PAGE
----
Philosopher Derk Pereboom on the mind-body problem, physicalism, and information integration theory
What are the arguments against the idea that we are purely physical beings? How can this idea be saved? How can we account for consciousness? These and other questions are answered by Susan Linn Sage Professor at the Sage School of Philosophy, Cornell University, Derk Pereboom.
The question here is whether it is possible we can be physical beings that we are and yet be wholly physical. It is an old problem in philosophy whether the mind, and in particular, consciousness, can be accounted for in a physicalistic, or a materialistic, way.
Before the 20th century most people agreed that materialism is false, and the idea was that mentality is in fact non-physical, but especially in the last 50 or 60 years the prevalence of opinion has been we are wholly physical beings and in some sense our minds are just our brains. But yet there is an important problem for this view that comes from consciousness, because we have emotions that are conscious, we have sensations that are conscious. You might smell a rose, for example, there is a certain way it’s like to smell a rose. And that particular sensation that you have – can that be physical?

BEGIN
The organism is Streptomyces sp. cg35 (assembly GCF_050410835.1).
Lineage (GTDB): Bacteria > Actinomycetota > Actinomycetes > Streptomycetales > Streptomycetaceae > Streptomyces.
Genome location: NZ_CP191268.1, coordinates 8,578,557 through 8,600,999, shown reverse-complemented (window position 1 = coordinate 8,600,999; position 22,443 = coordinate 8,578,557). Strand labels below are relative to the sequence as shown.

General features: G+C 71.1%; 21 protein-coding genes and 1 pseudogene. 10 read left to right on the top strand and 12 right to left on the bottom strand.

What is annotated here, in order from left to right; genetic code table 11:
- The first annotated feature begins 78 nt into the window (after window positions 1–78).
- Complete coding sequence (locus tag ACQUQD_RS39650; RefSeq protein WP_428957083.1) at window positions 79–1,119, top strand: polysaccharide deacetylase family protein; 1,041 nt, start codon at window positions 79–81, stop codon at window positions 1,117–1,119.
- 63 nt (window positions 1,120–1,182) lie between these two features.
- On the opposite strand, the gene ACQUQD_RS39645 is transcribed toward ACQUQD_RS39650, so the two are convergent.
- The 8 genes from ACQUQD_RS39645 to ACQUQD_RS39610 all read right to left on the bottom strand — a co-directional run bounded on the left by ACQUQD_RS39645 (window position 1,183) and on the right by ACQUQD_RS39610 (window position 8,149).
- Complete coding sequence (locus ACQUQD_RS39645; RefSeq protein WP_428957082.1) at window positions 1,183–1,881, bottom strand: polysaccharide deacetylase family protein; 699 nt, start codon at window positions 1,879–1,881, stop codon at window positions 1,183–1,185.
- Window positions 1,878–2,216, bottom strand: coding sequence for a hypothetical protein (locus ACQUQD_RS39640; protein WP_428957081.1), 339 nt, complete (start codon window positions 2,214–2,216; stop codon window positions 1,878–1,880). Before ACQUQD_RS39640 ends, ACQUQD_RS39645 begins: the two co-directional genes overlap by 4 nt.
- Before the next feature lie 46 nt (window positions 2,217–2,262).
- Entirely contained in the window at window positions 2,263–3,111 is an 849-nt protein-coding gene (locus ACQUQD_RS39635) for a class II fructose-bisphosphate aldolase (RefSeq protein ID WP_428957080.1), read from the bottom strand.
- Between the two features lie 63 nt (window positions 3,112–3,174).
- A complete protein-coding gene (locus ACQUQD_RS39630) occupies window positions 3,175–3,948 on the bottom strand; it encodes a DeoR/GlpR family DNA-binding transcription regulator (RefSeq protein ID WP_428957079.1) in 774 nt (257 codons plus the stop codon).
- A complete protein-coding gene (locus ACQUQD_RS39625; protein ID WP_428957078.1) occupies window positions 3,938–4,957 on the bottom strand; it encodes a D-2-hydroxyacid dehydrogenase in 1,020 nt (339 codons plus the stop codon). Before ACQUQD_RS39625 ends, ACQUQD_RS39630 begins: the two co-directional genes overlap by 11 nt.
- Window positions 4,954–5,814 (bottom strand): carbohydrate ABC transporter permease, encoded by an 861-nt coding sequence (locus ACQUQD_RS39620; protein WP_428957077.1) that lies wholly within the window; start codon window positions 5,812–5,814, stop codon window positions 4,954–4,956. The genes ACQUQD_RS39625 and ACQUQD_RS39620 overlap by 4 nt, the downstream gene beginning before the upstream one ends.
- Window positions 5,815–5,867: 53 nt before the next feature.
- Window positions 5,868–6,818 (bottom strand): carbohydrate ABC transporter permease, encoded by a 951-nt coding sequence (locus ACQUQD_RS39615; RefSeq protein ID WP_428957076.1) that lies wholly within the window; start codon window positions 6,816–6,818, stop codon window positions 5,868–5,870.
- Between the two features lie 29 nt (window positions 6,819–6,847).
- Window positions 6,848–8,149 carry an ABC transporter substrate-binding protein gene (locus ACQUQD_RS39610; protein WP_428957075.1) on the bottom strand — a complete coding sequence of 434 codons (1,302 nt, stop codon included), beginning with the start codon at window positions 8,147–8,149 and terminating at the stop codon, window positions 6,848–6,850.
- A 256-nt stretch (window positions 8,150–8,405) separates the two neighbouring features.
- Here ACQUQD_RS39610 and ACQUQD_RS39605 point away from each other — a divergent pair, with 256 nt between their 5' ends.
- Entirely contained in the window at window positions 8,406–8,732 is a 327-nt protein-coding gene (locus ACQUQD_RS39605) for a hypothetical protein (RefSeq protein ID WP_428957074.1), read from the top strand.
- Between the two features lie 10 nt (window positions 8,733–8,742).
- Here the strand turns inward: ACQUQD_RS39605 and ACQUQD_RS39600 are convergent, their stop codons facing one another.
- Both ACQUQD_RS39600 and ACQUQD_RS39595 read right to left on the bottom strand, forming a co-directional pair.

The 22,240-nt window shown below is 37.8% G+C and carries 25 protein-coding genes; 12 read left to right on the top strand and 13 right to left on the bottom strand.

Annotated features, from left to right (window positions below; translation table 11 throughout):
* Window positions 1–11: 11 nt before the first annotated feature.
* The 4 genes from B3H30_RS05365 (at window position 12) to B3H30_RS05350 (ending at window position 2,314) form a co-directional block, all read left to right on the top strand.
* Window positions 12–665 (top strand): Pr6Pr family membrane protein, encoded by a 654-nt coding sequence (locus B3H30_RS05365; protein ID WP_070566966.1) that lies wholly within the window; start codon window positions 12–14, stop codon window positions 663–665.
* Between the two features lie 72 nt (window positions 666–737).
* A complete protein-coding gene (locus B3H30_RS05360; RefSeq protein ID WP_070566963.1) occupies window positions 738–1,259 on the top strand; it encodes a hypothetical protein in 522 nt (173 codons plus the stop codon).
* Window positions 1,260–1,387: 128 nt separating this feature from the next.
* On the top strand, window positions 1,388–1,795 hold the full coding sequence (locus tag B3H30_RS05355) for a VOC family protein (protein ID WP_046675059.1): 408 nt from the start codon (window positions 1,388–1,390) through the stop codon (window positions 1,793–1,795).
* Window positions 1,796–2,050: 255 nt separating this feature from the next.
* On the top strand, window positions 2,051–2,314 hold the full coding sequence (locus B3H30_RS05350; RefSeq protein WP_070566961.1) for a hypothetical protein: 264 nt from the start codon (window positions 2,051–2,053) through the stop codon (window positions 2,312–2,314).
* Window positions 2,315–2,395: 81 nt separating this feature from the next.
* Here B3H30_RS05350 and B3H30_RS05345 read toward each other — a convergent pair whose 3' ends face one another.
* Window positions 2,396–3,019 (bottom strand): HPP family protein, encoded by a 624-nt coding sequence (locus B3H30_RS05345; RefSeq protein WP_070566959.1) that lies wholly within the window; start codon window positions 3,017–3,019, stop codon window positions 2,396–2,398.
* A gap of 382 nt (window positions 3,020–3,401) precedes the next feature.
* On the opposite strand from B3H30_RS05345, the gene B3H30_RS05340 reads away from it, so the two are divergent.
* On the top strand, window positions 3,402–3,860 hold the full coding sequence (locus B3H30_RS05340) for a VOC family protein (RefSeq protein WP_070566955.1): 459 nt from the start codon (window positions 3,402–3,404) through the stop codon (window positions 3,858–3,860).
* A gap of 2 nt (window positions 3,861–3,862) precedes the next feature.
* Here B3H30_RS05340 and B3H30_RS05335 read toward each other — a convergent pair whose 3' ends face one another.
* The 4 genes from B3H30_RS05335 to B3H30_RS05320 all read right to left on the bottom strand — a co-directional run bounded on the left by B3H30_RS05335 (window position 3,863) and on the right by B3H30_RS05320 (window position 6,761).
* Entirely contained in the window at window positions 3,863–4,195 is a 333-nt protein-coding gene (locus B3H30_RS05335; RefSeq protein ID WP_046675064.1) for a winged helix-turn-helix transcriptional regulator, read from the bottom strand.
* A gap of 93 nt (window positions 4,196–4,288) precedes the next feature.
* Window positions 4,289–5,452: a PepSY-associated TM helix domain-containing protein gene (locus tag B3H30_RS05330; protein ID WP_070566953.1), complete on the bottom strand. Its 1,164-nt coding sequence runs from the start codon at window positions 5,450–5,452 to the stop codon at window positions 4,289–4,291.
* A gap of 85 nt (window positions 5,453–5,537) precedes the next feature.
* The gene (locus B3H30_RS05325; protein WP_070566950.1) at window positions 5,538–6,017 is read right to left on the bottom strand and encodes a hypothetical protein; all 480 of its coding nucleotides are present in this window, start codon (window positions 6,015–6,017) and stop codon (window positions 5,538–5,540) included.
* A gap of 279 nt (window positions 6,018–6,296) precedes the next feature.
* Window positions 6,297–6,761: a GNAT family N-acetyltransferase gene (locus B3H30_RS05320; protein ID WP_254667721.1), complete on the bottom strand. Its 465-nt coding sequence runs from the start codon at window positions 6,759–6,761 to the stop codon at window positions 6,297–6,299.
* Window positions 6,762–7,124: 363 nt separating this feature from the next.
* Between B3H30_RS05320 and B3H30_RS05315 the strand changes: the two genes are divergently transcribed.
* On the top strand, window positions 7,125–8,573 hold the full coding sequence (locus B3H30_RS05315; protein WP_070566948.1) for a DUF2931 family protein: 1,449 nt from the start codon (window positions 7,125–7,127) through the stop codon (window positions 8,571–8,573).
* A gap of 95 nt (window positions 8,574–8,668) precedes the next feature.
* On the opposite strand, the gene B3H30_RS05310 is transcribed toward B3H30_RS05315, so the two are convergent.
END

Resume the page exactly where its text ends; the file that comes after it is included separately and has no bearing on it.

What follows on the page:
David Chalmers, for example, suggested that maybe the physical includes consciousness. Maybe the most fundamental particles in the universe have little bits of consciousness in them. This is an old theory called panpsychism – that the physical world, at its very basic level, is conscious.